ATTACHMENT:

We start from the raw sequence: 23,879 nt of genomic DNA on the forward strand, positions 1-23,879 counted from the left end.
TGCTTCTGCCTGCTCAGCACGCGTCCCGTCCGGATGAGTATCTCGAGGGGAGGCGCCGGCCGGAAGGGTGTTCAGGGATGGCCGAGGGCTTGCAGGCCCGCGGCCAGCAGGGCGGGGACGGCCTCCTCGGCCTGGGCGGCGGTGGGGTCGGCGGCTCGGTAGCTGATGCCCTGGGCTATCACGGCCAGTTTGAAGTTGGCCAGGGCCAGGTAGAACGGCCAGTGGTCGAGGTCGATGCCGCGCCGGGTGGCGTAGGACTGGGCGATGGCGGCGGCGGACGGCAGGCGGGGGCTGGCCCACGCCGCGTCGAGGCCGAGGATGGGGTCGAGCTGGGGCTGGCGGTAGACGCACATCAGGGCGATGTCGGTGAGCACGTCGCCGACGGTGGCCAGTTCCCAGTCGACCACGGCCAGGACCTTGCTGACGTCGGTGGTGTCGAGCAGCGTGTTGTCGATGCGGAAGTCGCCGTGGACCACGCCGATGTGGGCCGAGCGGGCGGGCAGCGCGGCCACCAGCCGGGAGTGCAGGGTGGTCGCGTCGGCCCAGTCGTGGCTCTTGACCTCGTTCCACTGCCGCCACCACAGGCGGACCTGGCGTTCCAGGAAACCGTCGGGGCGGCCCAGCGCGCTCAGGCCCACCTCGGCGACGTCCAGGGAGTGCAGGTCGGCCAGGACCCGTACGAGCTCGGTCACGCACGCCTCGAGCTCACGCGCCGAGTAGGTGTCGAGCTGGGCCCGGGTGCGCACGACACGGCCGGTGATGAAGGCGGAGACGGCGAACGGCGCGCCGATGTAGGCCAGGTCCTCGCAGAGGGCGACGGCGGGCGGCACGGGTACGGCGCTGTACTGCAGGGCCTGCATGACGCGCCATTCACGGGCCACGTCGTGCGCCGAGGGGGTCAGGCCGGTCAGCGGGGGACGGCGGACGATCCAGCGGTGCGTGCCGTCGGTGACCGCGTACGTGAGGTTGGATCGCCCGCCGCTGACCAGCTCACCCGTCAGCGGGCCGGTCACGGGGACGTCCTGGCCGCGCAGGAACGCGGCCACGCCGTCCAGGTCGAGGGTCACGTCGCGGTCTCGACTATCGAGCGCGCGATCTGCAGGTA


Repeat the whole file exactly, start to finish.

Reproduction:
We start from the raw sequence: 23,879 nt of genomic DNA on the forward strand, positions 1-23,879 counted from the left end.
TGCTTCTGCCTGCTCAGCACGCGTCCCGTCCGGATGAGTATCTCGAGGGGAGGCGCCGGCCGGAAGGGTGTTCAGGGATGGCCGAGGGCTTGCAGGCCCGCGGCCAGCAGGGCGGGGACGGCCTCCTCGGCCTGGGCGGCGGTGGGGTCGGCGGCTCGGTAGCTGATGCCCTGGGCTATCACGGCCAGTTTGAAGTTGGCCAGGGCCAGGTAGAACGGCCAGTGGTCGAGGTCGATGCCGCGCCGGGTGGCGTAGGACTGGGCGATGGCGGCGGCGGACGGCAGGCGGGGGCTGGCCCACGCCGCGTCGAGGCCGAGGATGGGGTCGAGCTGGGGCTGGCGGTAGACGCACATCAGGGCGATGTCGGTGAGCACGTCGCCGACGGTGGCCAGTTCCCAGTCGACCACGGCCAGGACCTTGCTGACGTCGGTGGTGTCGAGCAGCGTGTTGTCGATGCGGAAGTCGCCGTGGACCACGCCGATGTGGGCCGAGCGGGCGGGCAGCGCGGCCACCAGCCGGGAGTGCAGGGTGGTCGCGTCGGCCCAGTCGTGGCTCTTGACCTCGTTCCACTGCCGCCACCACAGGCGGACCTGGCGTTCCAGGAAACCGTCGGGGCGGCCCAGCGCGCTCAGGCCCACCTCGGCGACGTCCAGGGAGTGCAGGTCGGCCAGGACCCGTACGAGCTCGGTCACGCACGCCTCGAGCTCACGCGCCGAGTAGGTGTCGAGCTGGGCCCGGGTGCGCACGACACGGCCGGTGATGAAGGCGGAGACGGCGAACGGCGCGCCGATGTAGGCCAGGTCCTCGCAGAGGGCGACGGCGGGCGGCACGGGTACGGCGCTGTACTGCAGGGCCTGCATGACGCGCCATTCACGGGCCACGTCGTGCGCCGAGGGGGTCAGGCCGGTCAGCGGGGGACGGCGGACGATCCAGCGGTGCGTGCCGTCGGTGACCGCGTACGTGAGGTTGGATCGCCCGCCGCTGACCAGCTCACCCGTCAGCGGGCCGGTCACGGGGACGTCCTGGCCGCGCAGGAACGCGGCCACGCCGTCCAGGTCGAGGGTCACGTCGCGGTCTCGACTATCGAGCGCGCGATCTGCAGGTA